ROCKING AND ROLLING
We dropped anchor in the rolling slop, pitched out four baits, and waited. Typically, the action with 20- to 40-pound red drum can be excellent; Well, either the fish weren’t “in” or we weren’t on the “right” spot – or perhaps it was even a combination of the two, but we couldn’t buy a strike – save for a runt of a drum that would have made for embarrassing fish TV. The winds kicked up even more on the final day, causing us to throw in the proverbial towel. We were done.
Now, when a shoot goes bad, it’s not a good thing for the production budget; There are travel expenses and the production team gets paid, but you walk away with no show. You must now go back and reschedule a shoot to take the place of the one you just lost, which equates to more time on the road and another round of expenses. But, hey, it’s the nature of the beast.
Dejected, we all turned in early for the night, as we had a 7:00 a.m. flight home the following morning. I was first to rise the next day, so I showered, dressed and went downstairs to grab a cup of coffee. The two production team members also made it down for a cup of coffee.
GLASS VERSUS FLESH
Being a “neat” freak, and also respectful of the property of others, I became a little irked when my team left dirty coffee cups in the sink. So, I proceeded to wash them. After washing and drying the first cup, I was reaching to put it away in the cupboard, when I began losing my grip. I squeezed the handle in an attempt to regain control, but, in turn, “popped” the cup free from its handle! I instinctively – and unsuccessfully - chased the cup downward with my hand, hoping to keep it from shattering on the granite counter (somehow, my mind didn’t register that the cup was already “broken”).
The cup hit the counter and shattered. What’s worse, is that one large broken piece of glass flew back up, as my hand was racing downward. That broken piece of glass and my wrist met forcefully. I felt a sharp, deep pain, only to look down and see my badly severed wrist. Blood had not yet begun to “flow”, so I had a very good and disturbing look at my tendon - and even a bone.
Trying to keep my cool and not freak out, I calmly showed the wound to my crew and asked: “Think I can bandage this up and get back home”, to which one promptly answered: “No”. I countered: “Is it that bad?”, to which he replied: “YES!”. Fortunately, my guest angler, Gary, was a nurse by profession, so we immediately called him at 5:30 a.m. He came over, had a look, and said he needed to take me to the hospital. I sent the rest of the team home, whereas Gary and I took a drive to the hospital.
ANOTHER EMERGENCY ROOM
Gary got me right in, the “perks” of working at that hospital. Best yet, is that I waited only minutes before a doctor introduced himself and had a look. He explained that the wound was “very bad” and that he would have to call in a surgeon to take care of it. He also said my tendon was severed and that I would likely need months of extensive rehabilitation to regain “some” of the use of my right hand. Hearing that, I nearly sunk into a state of depression. I thought: “That’s it! “This is how my career has ended”. It was a very depressing and scary thought. The only thing that kept me somewhat sane throughout all this was that I have a very good disability policy. But, still, that was little consolation for losing most of the usage of my right hand. That would pretty much be it for any kind of serious fishing. I just laid there, dejected. By the expression on Gary’s face, I sensed he knew exactly how I felt.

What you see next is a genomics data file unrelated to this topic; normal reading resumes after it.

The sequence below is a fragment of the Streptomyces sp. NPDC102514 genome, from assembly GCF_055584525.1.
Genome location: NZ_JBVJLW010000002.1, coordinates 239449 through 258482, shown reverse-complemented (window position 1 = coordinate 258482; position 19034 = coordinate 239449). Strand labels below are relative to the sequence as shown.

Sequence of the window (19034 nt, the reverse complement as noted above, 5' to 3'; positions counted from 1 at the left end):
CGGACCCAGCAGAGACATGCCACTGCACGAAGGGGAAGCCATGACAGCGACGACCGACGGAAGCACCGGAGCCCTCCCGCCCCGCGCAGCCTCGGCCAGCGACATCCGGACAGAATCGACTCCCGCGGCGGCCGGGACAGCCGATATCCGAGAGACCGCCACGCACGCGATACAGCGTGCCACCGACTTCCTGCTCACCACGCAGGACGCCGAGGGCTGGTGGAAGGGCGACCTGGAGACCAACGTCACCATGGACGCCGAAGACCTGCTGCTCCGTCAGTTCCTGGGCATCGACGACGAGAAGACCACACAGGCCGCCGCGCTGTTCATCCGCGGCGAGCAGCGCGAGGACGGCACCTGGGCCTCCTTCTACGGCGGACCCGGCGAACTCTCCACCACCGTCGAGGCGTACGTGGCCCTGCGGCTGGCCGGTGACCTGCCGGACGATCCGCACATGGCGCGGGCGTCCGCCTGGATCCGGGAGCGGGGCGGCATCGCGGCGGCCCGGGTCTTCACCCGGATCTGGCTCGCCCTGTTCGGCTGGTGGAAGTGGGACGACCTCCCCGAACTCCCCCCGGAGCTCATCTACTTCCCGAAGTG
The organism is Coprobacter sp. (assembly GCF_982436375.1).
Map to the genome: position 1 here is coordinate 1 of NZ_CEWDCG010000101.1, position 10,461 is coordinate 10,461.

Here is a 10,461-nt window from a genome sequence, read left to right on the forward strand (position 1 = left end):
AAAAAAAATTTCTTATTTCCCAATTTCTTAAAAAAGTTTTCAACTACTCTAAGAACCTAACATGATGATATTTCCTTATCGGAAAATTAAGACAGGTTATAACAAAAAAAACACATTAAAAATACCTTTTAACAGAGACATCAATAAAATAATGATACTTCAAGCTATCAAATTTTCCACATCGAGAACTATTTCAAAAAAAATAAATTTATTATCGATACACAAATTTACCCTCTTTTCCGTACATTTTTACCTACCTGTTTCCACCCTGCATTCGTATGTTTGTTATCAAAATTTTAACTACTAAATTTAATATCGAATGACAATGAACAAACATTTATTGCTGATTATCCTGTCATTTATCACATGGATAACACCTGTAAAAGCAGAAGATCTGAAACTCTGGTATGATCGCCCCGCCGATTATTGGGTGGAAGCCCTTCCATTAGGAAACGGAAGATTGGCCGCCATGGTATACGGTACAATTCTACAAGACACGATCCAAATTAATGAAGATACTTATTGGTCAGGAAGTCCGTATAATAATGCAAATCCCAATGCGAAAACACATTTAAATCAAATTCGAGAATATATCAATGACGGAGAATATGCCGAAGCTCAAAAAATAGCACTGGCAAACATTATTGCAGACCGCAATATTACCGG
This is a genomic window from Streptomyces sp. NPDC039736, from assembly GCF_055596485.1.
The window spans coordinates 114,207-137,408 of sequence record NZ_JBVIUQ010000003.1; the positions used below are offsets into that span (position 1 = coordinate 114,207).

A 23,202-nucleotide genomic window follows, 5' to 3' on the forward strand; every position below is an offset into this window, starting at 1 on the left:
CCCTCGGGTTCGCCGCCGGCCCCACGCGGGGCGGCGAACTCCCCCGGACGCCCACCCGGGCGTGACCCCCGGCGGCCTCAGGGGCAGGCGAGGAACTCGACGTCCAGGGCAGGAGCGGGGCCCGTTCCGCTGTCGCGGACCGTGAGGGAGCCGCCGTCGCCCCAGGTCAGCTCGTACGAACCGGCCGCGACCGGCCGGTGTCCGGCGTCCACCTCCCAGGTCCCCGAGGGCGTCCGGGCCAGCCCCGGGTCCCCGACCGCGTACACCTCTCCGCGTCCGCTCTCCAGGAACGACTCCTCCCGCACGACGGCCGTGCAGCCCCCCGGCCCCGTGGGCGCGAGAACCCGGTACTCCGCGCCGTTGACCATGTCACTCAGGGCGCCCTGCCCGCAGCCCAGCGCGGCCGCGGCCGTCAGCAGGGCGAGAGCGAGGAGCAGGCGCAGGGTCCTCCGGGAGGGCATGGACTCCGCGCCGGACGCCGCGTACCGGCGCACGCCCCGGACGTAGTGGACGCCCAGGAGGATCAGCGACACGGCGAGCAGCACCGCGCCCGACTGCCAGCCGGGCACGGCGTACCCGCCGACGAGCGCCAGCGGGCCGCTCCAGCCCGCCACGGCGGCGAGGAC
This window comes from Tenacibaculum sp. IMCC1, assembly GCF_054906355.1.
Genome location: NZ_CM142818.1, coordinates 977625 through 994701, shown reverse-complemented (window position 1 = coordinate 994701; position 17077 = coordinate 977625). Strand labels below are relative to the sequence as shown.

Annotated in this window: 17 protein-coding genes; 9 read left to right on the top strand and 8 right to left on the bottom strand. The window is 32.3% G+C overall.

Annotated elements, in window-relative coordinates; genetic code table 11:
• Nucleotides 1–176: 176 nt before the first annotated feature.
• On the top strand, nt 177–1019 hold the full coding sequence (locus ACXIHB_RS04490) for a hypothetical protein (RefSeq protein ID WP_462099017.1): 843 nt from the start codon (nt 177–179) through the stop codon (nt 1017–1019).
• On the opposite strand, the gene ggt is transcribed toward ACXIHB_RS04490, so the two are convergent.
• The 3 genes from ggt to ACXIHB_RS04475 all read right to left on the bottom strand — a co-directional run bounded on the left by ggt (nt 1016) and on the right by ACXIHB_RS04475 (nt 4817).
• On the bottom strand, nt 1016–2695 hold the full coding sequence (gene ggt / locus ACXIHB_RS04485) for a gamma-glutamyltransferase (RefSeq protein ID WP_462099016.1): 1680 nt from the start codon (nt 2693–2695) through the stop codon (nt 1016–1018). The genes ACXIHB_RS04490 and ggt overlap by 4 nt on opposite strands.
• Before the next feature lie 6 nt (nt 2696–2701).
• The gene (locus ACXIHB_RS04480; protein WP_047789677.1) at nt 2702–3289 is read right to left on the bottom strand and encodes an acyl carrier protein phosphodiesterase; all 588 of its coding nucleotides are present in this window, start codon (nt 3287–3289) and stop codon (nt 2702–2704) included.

THE GOOD DOCTOR
About an hour later, in walks the Surgeon. He was a friendly chap and, best yet, a fisherman. He took a long look at my hand. During the process he asked me to move my fingers, which I did. He said, “I’ve some great news - you didn’t severe your tendon, you just barely nicked it.” He went on to explain that this “cut” was so perfect, that it could never be duplicated again, to where I just missed my vital arteries, veins and tendons. My “mood” swung 180-degrees!
Some four hours and 40-stitches later, I was released from the hospital, with the prognosis that I would have full use of my hand in less than six weeks – save for a removable cast I had to wear during that time. This guy was A-OK, in my book!
The next challenge I faced that day - albeit very insignificant compared to what I had just gone through – was getting back home. We booked our air tickets at “non-refundable” prices, and I knew I’d likely have to splurge for a new full fare ticket to get home. Before I left the hospital, I asked the Doctor if he would mind writing a note to the airlines, explaining my situation and asking if there were any “courtesies” that could be extended. He happily wrote a note. So off to the airport I go, with a hand/wrist bandage the size of a boxing glove, a “Doctor’s note” and a prescription for pain killers.
WINE ME UP
I presented the Doctor’s note to the airline representative at the counter. She explained how there shouldn’t be a problem with me getting on a flight. I then asked if there’s anyway she could move me to “First Class”, since I had gone through so much that day (hey, might as well “milk” it for all it’s worth!). To my surprise, she did!
Here I was, sitting in an extra-wide leather seat and with my right arm propped up to keep the blood from flowing to it and the pain and “throbbing” to a minimum. I had never taken a pain pill in my life, and this “pain” wasn’t bad enough for me to start now. I crumbled up the prescription and asked the flight attendant if they had red wine. They did. So, to “ease” the pain, relax and reminisce about what the hell happened to me that day, I did have a couple glasses of wine during the flight home!
What a trip that was. And it never made it to TV!
The ironic thing of it all, is that so many people view offshore fishing as a dangerous sport. Yet, it was a coffee cup that nearly did me in!